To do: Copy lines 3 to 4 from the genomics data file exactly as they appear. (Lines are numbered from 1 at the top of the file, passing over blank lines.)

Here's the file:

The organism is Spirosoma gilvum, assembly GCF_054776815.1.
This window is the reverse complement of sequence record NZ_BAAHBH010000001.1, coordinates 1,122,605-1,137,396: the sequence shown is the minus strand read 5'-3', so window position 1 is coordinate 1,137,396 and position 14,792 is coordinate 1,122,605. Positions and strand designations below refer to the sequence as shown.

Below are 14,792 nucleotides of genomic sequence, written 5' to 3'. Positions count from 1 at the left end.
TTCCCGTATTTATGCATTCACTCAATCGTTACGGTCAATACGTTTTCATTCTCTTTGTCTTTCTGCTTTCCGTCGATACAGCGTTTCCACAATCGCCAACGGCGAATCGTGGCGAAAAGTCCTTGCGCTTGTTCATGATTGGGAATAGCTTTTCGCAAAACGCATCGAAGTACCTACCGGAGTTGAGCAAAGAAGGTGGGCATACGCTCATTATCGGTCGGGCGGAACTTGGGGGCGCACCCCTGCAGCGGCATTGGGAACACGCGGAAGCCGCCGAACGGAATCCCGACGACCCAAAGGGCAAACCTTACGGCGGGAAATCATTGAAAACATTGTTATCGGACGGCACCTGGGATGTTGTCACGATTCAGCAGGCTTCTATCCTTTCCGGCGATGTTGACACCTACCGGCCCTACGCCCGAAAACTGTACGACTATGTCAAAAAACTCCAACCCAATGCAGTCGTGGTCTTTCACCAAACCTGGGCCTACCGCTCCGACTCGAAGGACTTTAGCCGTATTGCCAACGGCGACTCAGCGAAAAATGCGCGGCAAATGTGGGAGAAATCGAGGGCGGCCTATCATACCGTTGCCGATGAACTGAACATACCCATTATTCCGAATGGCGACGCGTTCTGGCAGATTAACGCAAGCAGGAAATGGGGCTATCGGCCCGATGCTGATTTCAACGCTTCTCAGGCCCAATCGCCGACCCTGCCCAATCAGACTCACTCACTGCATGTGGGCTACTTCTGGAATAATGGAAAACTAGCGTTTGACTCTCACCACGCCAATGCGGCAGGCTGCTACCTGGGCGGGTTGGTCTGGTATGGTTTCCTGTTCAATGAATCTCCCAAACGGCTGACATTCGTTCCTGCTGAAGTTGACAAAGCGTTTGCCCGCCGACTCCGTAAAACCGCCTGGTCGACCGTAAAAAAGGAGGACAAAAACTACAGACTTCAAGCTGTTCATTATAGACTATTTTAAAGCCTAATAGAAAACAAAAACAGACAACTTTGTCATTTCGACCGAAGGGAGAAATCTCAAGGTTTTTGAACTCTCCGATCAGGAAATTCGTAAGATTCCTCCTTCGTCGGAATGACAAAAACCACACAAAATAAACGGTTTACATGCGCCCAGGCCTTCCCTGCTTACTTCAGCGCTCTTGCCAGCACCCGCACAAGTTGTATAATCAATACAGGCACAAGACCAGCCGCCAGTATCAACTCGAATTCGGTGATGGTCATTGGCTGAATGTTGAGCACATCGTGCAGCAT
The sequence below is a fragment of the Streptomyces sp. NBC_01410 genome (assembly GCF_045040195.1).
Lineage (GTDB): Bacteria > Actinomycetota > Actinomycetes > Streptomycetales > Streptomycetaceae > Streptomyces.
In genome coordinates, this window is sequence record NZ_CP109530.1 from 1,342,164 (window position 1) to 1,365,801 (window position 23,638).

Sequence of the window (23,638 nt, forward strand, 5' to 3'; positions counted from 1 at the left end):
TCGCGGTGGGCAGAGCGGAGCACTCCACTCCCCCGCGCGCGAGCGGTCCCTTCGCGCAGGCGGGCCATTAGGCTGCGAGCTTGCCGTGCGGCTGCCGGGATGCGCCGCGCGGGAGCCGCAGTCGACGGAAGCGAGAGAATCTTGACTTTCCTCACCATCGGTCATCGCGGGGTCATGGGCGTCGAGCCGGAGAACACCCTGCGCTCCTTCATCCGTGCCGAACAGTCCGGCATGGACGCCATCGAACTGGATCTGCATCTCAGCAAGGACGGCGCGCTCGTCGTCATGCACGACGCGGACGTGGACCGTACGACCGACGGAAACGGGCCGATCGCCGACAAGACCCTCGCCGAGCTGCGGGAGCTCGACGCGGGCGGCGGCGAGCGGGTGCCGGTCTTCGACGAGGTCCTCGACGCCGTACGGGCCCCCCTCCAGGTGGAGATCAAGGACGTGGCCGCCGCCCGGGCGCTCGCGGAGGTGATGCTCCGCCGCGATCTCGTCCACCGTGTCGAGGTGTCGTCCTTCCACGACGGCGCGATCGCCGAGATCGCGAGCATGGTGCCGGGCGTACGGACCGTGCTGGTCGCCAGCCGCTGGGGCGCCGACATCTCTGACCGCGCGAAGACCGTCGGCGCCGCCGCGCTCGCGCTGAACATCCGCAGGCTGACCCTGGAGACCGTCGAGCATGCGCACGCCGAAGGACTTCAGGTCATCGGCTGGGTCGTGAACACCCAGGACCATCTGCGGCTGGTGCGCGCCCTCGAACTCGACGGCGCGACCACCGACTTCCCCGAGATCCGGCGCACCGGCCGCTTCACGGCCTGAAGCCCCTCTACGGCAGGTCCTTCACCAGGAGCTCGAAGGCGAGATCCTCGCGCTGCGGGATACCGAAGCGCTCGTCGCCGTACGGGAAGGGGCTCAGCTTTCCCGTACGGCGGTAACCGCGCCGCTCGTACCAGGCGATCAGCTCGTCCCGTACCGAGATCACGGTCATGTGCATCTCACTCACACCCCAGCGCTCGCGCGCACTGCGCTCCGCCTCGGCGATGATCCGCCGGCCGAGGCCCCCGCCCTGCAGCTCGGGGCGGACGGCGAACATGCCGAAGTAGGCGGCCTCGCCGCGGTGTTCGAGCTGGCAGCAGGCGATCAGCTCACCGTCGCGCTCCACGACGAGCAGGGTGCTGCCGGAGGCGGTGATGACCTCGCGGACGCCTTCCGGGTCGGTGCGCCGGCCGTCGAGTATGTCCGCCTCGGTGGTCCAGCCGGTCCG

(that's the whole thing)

Below are 14,792 nucleotides of genomic sequence, written 5' to 3'. Positions count from 1 at the left end.
TTCCCGTATTTATGCATTCACTCAATCGTTACGGTCAATACGTTTTCATTCTCTTTGTCTTTCTGCTTTCCGTCGATACAGCGTTTCCACAATCGCCAACGGCGAATCGTGGCGAAAAGTCCTTGCGCTTGTTCATGATTGGGAATAGCTTTTCGCAAAACGCATCGAAGTACCTACCGGAGTTGAGCAAAGAAGGTGGGCATACGCTCATTATCGGTCGGGCGGAACTTGGGGGCGCACCCCTGCAGCGGCATTGGGAACACGCGGAAGCCGCCGAACGGAATCCCGACGACCCAAAGGGCAAACCTTACGGCGGGAAATCATTGAAAACATTGTTATCGGACGGCACCTGGGATGTTGTCACGATTCAGCAGGCTTCTATCCTTTCCGGCGATGTTGACACCTACCGGCCCTACGCCCGAAAACTGTACGACTATGTCAAAAAACTCCAACCCAATGCAGTCGTGGTCTTTCACCAAACCTGGGCCTACCGCTCCGACTCGAAGGACTTTAGCCGTATTGCCAACGGCGACTCAGCGAAAAATGCGCGGCAAATGTGGGAGAAATCGAGGGCGGCCTATCATACCGTTGCCGATGAACTGAACATACCCATTATTCCGAATGGCGACGCGTTCTGGCAGATTAACGCAAGCAGGAAATGGGGCTATCGGCCCGATGCTGATTTCAACGCTTCTCAGGCCCAATCGCCGACCCTGCCCAATCAGACTCACTCACTGCATGTGGGCTACTTCTGGAATAATGGAAAACTAGCGTTTGACTCTCACCACGCCAATGCGGCAGGCTGCTACCTGGGCGGGTTGGTCTGGTATGGTTTCCTGTTCAATGAATCTCCCAAACGGCTGACATTCGTTCCTGCTGAAGTTGACAAAGCGTTTGCCCGCCGACTCCGTAAAACCGCCTGGTCGACCGTAAAAAAGGAGGACAAAAACTACAGACTTCAAGCTGTTCATTATAGACTATTTTAAAGCCTAATAGAAAACAAAAACAGACAACTTTGTCATTTCGACCGAAGGGAGAAATCTCAAGGTTTTTGAACTCTCCGATCAGGAAATTCGTAAGATTCCTCCTTCGTCGGAATGACAAAAACCACACAAAATAAACGGTTTACATGCGCCCAGGCCTTCCCTGCTTACTTCAGCGCTCTTGCCAGCACCCGCACAAGTTGTATAATCAATACAGGCACAAGACCAGCCGCCAGTATCAACTCGAATTCGGTGATGGTCATTGGCTGAATGTTGAGCACATCGTGCAGCAT